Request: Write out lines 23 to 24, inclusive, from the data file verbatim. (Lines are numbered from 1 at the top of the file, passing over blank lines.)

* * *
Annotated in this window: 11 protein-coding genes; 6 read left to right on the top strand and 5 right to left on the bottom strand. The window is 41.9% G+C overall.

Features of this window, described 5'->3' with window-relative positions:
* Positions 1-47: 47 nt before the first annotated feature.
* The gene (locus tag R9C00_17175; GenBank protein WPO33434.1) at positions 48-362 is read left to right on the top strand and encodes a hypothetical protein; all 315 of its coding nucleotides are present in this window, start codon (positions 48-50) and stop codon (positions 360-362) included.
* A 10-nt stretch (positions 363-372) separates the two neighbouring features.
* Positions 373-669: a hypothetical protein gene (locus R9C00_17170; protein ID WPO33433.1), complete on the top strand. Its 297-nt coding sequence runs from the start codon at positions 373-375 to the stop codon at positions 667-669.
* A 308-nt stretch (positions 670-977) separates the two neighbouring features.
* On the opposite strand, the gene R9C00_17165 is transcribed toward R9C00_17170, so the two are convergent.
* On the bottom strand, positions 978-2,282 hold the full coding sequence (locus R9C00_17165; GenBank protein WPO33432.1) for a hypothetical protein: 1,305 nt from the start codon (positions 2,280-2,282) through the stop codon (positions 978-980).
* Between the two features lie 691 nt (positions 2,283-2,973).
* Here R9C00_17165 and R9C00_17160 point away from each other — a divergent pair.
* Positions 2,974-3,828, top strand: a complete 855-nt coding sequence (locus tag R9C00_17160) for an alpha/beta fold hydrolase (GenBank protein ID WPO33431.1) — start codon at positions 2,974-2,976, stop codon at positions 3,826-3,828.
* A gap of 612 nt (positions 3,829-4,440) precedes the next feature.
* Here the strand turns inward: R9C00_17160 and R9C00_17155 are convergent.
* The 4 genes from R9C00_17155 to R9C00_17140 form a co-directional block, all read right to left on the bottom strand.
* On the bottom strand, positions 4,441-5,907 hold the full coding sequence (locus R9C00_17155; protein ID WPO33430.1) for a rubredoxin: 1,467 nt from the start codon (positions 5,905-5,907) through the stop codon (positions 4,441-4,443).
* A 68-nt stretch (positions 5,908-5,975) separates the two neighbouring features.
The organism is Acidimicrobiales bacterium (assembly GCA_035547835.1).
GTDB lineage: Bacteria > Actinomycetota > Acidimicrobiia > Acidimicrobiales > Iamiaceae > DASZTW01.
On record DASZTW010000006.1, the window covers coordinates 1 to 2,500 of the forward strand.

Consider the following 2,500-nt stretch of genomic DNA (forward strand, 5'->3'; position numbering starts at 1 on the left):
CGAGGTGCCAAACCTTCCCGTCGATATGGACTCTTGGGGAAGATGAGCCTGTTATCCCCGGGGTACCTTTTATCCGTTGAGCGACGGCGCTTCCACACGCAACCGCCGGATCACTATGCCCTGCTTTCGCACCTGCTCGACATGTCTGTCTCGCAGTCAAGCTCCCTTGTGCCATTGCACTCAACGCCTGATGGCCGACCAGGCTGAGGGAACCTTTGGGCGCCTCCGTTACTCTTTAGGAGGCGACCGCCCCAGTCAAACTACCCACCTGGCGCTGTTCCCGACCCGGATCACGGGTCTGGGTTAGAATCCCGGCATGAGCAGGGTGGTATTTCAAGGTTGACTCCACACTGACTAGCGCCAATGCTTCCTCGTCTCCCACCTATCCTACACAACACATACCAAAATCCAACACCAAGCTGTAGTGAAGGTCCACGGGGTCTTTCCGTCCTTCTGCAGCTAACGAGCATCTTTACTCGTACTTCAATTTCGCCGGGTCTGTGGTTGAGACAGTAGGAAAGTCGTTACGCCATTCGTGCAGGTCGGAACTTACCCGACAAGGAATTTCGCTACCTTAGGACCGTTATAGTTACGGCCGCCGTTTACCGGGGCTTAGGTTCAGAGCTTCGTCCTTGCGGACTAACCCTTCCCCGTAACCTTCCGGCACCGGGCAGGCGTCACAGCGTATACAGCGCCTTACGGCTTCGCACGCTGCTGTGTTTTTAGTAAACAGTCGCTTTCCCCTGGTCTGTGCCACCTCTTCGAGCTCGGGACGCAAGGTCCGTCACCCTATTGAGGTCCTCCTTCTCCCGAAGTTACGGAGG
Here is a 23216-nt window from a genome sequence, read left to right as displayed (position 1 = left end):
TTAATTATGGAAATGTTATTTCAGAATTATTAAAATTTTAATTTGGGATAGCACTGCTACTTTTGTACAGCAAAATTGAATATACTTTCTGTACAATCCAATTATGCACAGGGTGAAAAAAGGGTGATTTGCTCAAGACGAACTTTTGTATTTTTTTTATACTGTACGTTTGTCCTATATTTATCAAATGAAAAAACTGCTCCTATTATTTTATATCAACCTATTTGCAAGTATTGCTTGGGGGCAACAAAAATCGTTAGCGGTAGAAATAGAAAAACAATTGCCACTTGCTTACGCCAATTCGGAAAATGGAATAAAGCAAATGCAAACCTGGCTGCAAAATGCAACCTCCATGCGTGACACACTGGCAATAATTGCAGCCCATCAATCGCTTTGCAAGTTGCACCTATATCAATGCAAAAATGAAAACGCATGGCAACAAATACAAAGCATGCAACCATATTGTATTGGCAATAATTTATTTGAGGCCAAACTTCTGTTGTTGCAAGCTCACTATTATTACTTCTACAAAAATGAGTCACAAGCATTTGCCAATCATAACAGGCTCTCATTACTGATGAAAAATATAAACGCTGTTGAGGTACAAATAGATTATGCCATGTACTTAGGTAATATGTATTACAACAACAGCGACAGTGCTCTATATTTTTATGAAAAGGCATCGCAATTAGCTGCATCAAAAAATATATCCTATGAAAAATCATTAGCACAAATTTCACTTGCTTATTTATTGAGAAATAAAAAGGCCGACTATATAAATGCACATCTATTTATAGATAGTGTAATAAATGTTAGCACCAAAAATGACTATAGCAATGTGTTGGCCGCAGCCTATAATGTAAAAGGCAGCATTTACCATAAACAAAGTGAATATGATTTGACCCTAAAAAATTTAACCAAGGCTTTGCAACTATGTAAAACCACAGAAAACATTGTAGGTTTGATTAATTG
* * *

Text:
Here is a 23216-nt window from a genome sequence, read left to right as displayed (position 1 = left end):
TTAATTATGGAAATGTTATTTCAGAATTATTAAAATTTTAATTTGGGATAGCACTGCTACTTTTGTACAGCAAAATTGAATATACTTTCTGTACAATCCAATTATGCACAGGGTGAAAAAAGGGTGATTTGCTCAAGACGAACTTTTGTATTTTTTTTATACTGTACGTTTGTCCTATATTTATCAAATGAAAAAACTGCTCCTATTATTTTATATCAACCTATTTGCAAGTATTGCTTGGGGGCAACAAAAATCGTTAGCGGTAGAAATAGAAAAACAATTGCCACTTGCTTACGCCAATTCGGAAAATGGAATAAAGCAAATGCAAACCTGGCTGCAAAATGCAACCTCCATGCGTGACACACTGGCAATAATTGCAGCCCATCAATCGCTTTGCAAGTTGCACCTATATCAATGCAAAAATGAAAACGCATGGCAACAAATACAAAGCATGCAACCATATTGTATTGGCAATAATTTATTTGAGGCCAAACTTCTGTTGTTGCAAGCTCACTATTATTACTTCTACAAAAATGAGTCACAAGCATTTGCCAATCATAACAGGCTCTCATTACTGATGAAAAATATAAACGCTGTTGAGGTACAAATAGATTATGCCATGTACTTAGGTAATATGTATTACAACAACAGCGACAGTGCTCTATATTTTTATGAAAAGGCATCGCAATTAGCTGCATCAAAAAATATATCCTATGAAAAATCATTAGCACAAATTTCACTTGCTTATTTATTGAGAAATAAAAAGGCCGACTATATAAATGCACATCTATTTATAGATAGTGTAATAAATGTTAGCACCAAAAATGACTATAGCAATGTGTTGGCCGCAGCCTATAATGTAAAAGGCAGCATTTACCATAAACAAAGTGAATATGATTTGACCCTAAAAAATTTAACCAAGGCTTTGCAACTATGTAAAACCACAGAAAACATTGTAGGTTTGATTAATTG